Another thing I did, and this was more of an Easter egg/helpful hint, is to go in and use some slight creative license, and mark the outline of present-day landmarks. In the second photo, U.S. Forest Service Road 25 (in 1980, it was U.S. FR100), snakes along the eastern crest of Windy Ridge. Mount St. Helens looms in the distance, seen in this May 17, 1980 simulation.

Just off to the lower right, is the outline of the present-day Windy Ridge viewpoint and interpretive center parking area.



After I had posted the last update to this, I made a discovery that ultimately made me revise one model.

Unbeknownst to me, there had been a documentary that aired a decade ago on Mount St. Helens' 30th anniversary, and in that documentary was one sole photograph showing Gerry Martin's RV. It was taken two weeks before the devastating May 18, 1980 eruption when Martin had been parked on a ridge 14 miles further to the north. The discovery of this one sole photograph resulted in me entirely overhauling the color scheme of Martin's RV based on this new evidence.



In addition, I've also completed three other vehicles that were caught up in the blast. In one of them, was a survivor - a KOMO News photographer.

First, is this 1972 Chevrolet C-10 pickup with a canopy. It was discovered on the afternoon of May 18 with its occupants - a couple with the last name Parker - dead in the cab from the force of the eruption. Its driver, William Parker, still had his hands on the steering wheel, and his wife Jean, was discovered with her head towards the volcano, as if she were staring down the blast cloud that ultimately took both of their lives.

It should be noted here, that the Parkers were five and a half miles outside the restricted area, and were in an area that was deemed to be safe by officials.



Next up, is the noteworthy story of one Reid Blackburn. A photographer with the local newspaper (the Vancouver Columbian, to be exact), Reid Blackburn was on assignment covering the volcano for both the Columbian, as well as on a split contract with the USGS and the ever-venerable National Geographic magazine. He was stationed on a log landing high atop logging road 3533, at an observation post code-named Coldwater I. Being it was 9 miles away from the peak, and 1,000 feet above the Toutle valley below, it was at a site that was determined to be well beyond the realm of what Mount St. Helens' most historic eruptions had ever reached.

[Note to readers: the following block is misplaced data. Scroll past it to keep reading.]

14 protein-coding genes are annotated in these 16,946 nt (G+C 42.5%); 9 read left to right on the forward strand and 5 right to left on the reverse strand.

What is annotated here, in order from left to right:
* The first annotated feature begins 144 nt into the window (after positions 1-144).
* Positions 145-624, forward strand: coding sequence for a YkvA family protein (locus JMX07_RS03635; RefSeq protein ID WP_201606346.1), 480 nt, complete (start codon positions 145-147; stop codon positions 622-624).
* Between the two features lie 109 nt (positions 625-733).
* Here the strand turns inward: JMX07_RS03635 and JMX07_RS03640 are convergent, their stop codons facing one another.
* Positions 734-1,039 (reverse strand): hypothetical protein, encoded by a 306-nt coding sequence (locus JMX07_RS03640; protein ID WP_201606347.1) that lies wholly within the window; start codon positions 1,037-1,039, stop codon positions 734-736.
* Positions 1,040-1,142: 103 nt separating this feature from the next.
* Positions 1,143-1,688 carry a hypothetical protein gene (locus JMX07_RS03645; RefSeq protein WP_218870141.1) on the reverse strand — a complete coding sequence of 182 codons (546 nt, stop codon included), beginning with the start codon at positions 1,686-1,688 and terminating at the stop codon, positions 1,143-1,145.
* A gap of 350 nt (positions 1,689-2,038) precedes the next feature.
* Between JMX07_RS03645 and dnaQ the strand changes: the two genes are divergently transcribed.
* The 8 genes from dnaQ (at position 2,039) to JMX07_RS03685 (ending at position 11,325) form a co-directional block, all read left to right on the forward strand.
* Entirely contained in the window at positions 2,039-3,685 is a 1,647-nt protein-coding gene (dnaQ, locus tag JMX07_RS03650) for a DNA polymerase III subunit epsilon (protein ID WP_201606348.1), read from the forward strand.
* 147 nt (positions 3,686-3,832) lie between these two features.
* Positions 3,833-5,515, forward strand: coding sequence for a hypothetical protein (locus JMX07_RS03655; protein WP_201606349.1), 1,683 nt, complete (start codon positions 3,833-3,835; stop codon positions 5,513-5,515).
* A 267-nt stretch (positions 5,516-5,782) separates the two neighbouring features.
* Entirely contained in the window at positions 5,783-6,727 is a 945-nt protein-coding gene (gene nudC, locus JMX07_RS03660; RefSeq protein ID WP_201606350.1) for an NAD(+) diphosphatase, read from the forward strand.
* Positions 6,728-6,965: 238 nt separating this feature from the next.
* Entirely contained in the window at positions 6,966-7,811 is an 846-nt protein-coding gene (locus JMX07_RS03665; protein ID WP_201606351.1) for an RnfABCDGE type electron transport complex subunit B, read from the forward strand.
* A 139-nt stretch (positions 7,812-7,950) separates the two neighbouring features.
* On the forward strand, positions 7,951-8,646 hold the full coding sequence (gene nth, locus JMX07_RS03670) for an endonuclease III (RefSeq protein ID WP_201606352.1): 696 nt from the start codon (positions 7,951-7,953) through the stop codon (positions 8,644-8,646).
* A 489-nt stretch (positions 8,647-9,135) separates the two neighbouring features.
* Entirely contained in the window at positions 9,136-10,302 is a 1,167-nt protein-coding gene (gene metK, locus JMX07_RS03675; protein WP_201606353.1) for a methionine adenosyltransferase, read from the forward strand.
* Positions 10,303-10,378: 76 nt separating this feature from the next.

Reid Blackburn's car was spotted two days after the eruption, when a National Guard SAR pilot noticed the roof sticking up out of a four and a half-foot-deep ash deposit. Blackburn's carbonized body was retrieved a week later. His car, recovered six months after the blast, would ultimately end up in a volcano museum that opened a year after the eruption.

It took five days to model his 1969 Volvo 144.



Finally, we have the story of KOMO photographer Dave Crockett. He is the only survivor I am paying homage to, in this work, partly because I've been a lifelong viewer of KOMO News, and partly because I nearly ended up with the car in which he drove down and ultimately got trapped in.

The previous day, on May 17, he'd convinced news director Jim Harriott that something big was about to happen at Mount St. Helens because a couple days prior, Crockett and the entire news crew at Mount St. Helens had been rotated out and KOMO was going to have their sister-station KATU Channel 2 in Portland handle Mount St. Helens coverage. Crockett was angry, and so were the reporters who'd been assigned to cover the volcano.

So, on the morning of May 18, Crockett woke up at 3:30 a.m. He packed an Ikegami HL-79A, a 35mm camera, and a 16-mm Arriflex into the trunk of a white 1978 Mercury Monarch, and headed south. At 8:30, Crockett had just arrived on road 4170 on the south fork of the Toutle, three miles from the base of the peak. Seeing the volcano erupt, he fired off a few stills, then realized his perilous situation was dire. Gunning down 4170 he glanced into his rear view mirror, seeing a wall of debris full of rocks, car-sized boulders and full-size trees racing downvalley at 60mph. Crockett couldn't outrun it so he took a left onto a dead-end spur that went down a swale and up a ridge. Before Crockett reached the swale, the flow burst a bridge in front of him. As he backed out, it overtopped the island he was on and it left him trapped.

Crockett then got out, and shot on film, a record of the volcano's eruption from his vantage. Several minutes in, he begins a video recording as ash begins to descend lower, cutting out light to a small sliver on a ridge. He then starts walking uphill, through the steaming mud, through the falling ash cloud... He turns on his camera, and starts to talk...

"Dear God, whoever finds this... I'm walking towards the only light I can see ontop of a ridge. I can hear the mountain behind me rumbling... A huge mud and waterslide came down and washed out the road... I never thought I'd believe this, or say this, but at this moment, I honest to God believe I'm dead..."

Eight hours later, a rescue team filmed by a KOIN TV crew out of Portland plucked Crockett to safety. His video became a worldwide sensation, and snippets were used in a Hollywood remake. After the eruption, his car became a tourist landmark on Highway 504, where it sat for almost 40 years.